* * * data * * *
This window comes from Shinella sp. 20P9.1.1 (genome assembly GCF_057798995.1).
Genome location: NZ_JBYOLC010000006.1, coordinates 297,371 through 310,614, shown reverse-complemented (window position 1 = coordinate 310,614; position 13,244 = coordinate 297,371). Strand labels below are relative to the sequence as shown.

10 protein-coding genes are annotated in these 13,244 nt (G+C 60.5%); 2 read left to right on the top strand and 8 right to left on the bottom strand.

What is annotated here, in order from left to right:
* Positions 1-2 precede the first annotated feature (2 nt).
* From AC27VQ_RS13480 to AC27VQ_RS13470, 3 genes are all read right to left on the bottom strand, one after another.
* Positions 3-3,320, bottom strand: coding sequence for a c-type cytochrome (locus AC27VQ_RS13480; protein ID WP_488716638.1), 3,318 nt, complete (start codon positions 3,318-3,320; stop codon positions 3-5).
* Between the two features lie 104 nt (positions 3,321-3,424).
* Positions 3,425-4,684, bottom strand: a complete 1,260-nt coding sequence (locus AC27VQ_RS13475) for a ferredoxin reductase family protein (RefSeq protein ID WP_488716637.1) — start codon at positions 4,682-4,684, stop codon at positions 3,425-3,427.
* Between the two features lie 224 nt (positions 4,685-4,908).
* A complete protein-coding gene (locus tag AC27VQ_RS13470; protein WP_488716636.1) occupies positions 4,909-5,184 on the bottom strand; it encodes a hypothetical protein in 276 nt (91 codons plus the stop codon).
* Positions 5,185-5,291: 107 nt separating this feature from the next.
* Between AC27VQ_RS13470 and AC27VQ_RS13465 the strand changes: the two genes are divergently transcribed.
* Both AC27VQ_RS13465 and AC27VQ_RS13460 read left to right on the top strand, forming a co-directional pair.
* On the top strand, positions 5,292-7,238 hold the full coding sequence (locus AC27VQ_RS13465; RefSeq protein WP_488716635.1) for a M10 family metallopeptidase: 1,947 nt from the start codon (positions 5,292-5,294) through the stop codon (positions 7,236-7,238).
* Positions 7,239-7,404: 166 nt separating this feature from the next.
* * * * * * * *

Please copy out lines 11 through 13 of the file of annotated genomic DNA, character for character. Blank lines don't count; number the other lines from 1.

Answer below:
* A complete protein-coding gene (locus tag AC27VQ_RS13470; protein WP_488716636.1) occupies positions 4,909-5,184 on the bottom strand; it encodes a hypothetical protein in 276 nt (91 codons plus the stop codon).
* Positions 5,185-5,291: 107 nt separating this feature from the next.
* Between AC27VQ_RS13470 and AC27VQ_RS13465 the strand changes: the two genes are divergently transcribed.